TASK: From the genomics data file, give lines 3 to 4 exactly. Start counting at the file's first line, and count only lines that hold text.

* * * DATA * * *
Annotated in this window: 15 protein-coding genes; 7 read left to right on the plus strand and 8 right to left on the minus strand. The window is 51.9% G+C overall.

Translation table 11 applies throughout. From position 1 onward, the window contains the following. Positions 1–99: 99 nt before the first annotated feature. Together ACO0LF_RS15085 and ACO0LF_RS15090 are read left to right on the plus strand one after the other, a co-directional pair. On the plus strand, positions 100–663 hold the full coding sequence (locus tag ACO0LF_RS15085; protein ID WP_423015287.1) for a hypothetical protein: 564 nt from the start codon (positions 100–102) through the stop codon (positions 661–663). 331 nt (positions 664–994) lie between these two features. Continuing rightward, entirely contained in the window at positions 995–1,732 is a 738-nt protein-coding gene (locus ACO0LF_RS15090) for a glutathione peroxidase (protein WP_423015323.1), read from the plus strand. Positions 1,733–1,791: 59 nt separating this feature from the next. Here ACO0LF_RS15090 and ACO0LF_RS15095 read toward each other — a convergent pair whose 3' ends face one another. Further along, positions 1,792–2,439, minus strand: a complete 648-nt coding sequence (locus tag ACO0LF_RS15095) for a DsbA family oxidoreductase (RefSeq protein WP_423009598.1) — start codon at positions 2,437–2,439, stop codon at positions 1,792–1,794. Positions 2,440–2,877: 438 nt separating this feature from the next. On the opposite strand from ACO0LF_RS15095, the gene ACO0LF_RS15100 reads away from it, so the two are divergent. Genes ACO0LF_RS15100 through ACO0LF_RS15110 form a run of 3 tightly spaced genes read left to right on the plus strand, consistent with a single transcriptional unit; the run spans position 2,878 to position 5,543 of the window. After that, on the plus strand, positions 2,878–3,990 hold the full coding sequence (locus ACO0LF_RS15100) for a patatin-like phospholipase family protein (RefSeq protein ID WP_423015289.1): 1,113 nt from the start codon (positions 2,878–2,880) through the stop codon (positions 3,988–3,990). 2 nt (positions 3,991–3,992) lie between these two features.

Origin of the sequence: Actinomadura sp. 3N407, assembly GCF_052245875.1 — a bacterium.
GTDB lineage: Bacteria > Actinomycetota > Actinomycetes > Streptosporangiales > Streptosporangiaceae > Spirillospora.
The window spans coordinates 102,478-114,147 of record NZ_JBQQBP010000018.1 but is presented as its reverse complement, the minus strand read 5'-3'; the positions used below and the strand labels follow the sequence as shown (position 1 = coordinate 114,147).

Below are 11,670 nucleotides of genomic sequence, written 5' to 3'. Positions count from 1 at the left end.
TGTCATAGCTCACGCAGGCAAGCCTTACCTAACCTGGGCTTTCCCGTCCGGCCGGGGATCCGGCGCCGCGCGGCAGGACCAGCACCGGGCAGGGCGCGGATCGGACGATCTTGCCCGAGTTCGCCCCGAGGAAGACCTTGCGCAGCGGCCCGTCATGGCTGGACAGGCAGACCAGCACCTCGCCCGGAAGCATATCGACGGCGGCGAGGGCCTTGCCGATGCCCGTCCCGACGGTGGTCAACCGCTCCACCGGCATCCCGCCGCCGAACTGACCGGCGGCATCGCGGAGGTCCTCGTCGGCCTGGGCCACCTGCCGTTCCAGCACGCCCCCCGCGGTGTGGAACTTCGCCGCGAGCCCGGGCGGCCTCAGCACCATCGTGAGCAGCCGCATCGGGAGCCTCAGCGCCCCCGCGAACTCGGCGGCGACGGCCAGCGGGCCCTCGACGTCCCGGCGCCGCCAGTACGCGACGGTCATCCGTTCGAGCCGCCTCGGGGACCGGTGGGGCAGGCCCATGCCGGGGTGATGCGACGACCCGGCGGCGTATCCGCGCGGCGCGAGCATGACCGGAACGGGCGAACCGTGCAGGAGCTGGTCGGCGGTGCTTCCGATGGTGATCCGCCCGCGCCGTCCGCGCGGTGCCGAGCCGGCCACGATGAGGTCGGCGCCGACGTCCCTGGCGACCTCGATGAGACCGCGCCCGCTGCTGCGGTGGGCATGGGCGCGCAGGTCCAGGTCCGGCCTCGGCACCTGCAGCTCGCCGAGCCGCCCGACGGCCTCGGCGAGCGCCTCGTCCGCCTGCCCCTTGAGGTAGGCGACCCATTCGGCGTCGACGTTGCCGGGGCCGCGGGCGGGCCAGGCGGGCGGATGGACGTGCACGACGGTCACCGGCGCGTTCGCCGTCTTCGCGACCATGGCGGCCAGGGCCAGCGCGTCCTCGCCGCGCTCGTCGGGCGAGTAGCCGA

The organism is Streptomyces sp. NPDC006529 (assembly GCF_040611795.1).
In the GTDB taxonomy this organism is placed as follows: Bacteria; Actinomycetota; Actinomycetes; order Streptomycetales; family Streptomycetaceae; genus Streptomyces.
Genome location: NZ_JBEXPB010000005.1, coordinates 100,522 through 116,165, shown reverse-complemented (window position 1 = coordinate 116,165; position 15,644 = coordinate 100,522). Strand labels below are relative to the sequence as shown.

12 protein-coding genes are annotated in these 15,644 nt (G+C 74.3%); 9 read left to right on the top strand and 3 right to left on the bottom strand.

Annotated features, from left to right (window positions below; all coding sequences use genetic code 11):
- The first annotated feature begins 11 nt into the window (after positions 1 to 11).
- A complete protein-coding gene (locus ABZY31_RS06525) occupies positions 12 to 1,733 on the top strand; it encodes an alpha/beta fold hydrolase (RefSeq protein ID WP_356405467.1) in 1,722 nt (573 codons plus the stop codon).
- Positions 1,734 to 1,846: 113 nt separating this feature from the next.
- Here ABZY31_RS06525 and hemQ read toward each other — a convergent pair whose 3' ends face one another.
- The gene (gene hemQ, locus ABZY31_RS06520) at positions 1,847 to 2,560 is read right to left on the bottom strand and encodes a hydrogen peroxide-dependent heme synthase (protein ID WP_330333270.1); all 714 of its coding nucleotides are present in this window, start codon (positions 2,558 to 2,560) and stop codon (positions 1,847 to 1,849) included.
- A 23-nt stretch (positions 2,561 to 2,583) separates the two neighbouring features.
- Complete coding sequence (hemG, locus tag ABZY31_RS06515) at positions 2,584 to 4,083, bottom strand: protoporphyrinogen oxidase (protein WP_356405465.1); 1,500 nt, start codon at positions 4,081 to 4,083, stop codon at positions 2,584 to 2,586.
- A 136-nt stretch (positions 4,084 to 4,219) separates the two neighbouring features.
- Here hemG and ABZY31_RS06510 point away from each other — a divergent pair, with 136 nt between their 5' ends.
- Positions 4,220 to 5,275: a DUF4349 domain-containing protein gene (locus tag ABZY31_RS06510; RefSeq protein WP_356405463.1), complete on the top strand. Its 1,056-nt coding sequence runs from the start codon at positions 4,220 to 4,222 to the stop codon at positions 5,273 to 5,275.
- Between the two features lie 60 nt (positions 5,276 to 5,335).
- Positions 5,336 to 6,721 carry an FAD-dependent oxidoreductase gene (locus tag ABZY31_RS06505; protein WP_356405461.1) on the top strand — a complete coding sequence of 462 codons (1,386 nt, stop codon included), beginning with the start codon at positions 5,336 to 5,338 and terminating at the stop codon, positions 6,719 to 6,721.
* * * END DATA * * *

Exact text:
Origin of the sequence: Actinomadura sp. 3N407, assembly GCF_052245875.1 — a bacterium.
GTDB lineage: Bacteria > Actinomycetota > Actinomycetes > Streptosporangiales > Streptosporangiaceae > Spirillospora.